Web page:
This morning I got an email from Square that you can finally make payments in Starbucks stores using Square Wallet on your phone. I was excited to try this, and went directly to Starbucks on my way to work.
Square Wallet is an app on your phone that lets you pay at retailers who accept Square as a form of payment. With a free Square account you can link it to a credit card, and pay with Square leaving your wallet at home. There are a ton of apps that do this, although none as popular or as elegant as Square.
But the real innovation that sets square apart is the ability to literally just pay with your smiling face. If a retailer takes advantage of this feature then you can simply walk into their store, place your order, and say “put it on Justin Dean.” They then look at your face and verify it with a photo of you that pops up on their register. Your photo appears on the register because it senses that your phone, with Square installed, is physically inside their store. When they click on your face on the register it charges the order to your credit card, and then sends the receipt to your phone. If someone else in the store says “put it on Justin Dean” then the clerk would be able to verify their face with your picture and deny the charge. If the clerk messes with you, or the other person just happens to look like you, then you’ll know when the charge goes through because it will ping your phone immediately. You can then go yell at the clerk, beat up the other guy, or worst case file a complaint with Square to get the charge reversed. If your phone isn’t in the store, then your photo and the ability to pay with your account will not even show up on the register.
This really is the peak of security, convenience, and efficiency. You could also say it’s a very green way to pay as there are no physical credit cards or paper receipts to worry about or keep track of. Since everything is tracked electronically, retailers can also use this to set up loyalty programs with Square (ie: get your 12th coffee for free.)
A few months ago Starbucks made a substantial investment in Square and announced that they would roll this out to all of their stores. That day is today. Unfortunately Starbucks did not roll it out this way.
This morning I walked into Starbucks, ordered my drink, and said “I’d like to pay with Square.” (I wasn’t comfortable yet saying “put it on Justin Dean” assuming that the clerk had yet to recognize this new form of paying.) She then brought up Square on her register, and then asked me to push a button on my phone. I had to open the Square app, push the pay button, and then a lovely QR code was displayed for her to scan.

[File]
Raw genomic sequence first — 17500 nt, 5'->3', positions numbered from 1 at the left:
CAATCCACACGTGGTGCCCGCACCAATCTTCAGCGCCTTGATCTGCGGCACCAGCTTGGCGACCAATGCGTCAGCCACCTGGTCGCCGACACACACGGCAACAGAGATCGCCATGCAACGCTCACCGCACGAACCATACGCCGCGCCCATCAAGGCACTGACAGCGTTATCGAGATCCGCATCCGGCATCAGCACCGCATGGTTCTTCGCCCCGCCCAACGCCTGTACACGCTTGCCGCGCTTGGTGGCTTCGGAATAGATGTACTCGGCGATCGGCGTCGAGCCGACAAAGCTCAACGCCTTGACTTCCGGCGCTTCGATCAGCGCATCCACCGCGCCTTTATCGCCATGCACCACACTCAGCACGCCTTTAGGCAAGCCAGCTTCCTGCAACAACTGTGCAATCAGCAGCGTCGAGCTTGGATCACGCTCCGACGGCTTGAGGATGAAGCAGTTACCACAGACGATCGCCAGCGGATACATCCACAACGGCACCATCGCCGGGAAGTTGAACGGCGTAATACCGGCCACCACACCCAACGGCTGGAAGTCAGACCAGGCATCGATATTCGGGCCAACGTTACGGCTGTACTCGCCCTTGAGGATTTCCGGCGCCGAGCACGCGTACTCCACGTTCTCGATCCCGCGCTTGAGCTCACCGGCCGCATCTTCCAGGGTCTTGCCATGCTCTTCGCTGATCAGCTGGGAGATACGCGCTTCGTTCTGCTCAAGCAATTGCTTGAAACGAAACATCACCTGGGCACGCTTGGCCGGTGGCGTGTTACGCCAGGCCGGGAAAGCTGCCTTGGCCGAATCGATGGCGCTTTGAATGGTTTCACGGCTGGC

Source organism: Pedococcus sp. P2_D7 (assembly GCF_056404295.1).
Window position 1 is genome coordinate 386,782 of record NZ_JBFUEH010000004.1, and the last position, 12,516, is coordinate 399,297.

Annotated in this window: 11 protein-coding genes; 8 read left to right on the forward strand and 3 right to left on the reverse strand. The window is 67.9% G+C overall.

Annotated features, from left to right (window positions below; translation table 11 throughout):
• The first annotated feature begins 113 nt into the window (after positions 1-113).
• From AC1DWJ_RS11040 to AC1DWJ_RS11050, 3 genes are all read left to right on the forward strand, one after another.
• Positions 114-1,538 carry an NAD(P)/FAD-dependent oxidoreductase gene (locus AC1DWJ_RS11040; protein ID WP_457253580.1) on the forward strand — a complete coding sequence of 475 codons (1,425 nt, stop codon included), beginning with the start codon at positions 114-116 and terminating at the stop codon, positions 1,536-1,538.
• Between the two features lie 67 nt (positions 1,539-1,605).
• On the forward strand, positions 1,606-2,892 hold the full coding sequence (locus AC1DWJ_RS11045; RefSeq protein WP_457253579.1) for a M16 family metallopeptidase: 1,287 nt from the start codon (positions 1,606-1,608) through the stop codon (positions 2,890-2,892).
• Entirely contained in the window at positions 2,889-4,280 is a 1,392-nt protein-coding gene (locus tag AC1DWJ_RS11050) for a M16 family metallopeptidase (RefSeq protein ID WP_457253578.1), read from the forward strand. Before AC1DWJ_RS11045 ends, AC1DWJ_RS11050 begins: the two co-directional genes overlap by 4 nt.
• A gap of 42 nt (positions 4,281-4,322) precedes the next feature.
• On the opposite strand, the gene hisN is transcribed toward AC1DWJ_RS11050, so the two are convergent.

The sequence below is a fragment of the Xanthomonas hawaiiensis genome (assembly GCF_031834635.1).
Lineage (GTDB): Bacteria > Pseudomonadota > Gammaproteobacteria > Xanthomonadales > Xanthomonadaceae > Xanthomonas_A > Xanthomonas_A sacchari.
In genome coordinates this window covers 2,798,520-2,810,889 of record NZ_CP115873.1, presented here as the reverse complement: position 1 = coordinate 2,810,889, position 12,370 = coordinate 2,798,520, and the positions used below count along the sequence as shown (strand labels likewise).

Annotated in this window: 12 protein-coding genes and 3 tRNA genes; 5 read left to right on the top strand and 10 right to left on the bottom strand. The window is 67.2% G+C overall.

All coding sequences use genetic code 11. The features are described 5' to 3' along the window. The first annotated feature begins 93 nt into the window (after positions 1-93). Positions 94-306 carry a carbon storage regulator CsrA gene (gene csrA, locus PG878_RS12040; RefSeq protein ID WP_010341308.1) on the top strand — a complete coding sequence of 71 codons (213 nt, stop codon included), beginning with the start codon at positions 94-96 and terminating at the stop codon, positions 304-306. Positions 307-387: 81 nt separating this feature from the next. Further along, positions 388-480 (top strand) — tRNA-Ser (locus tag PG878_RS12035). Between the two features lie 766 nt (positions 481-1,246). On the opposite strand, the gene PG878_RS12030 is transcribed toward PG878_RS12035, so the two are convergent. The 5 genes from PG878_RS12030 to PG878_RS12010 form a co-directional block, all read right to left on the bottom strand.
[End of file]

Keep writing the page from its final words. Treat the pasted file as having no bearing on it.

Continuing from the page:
The benefits of this were that I didn’t have to take out my wallet or my credit card, and I got a lovely receipt stored on my phone instead of a piece of paper. But it was nothing new, and was not any more convenient than the way I have been paying. The whole point of Square is that in addition to not needing your wallet, you don’t even need to take your phone out of your pocket. By requiring a QR code to scan, Starbucks really failed at implementing a new innovative way to pay.
I can already pay by scanning a code using the Starbucks app, which I’ve been using for over a year. A few months ago Apple added the Starbucks card to Passbook, and I’ve been using it ever since. The beauty of Passbook is that it senses I’m in the Starbucks store and pops up the card on my home screen even if the phone is locked. I then just display my phone to be scanned to pay. It’s wonderful, but I was really hoping the implementation of Square would mean that I don’t even have to take out my phone.
Since Square, the Starbucks app, and Passbook all work the same I will just continue to use Passbook because it’s the best and easiest implementation of this whole scan a code to pay method.
I can only hope that this is just a first implementation and that Starbucks will add the feature to pay with your face later. If they do they will be game changers in the retail industry and I guarantee McDonald’s, Subway, and all the other big chains will follow. This will be like it was when restaurants first started accepting debit cards.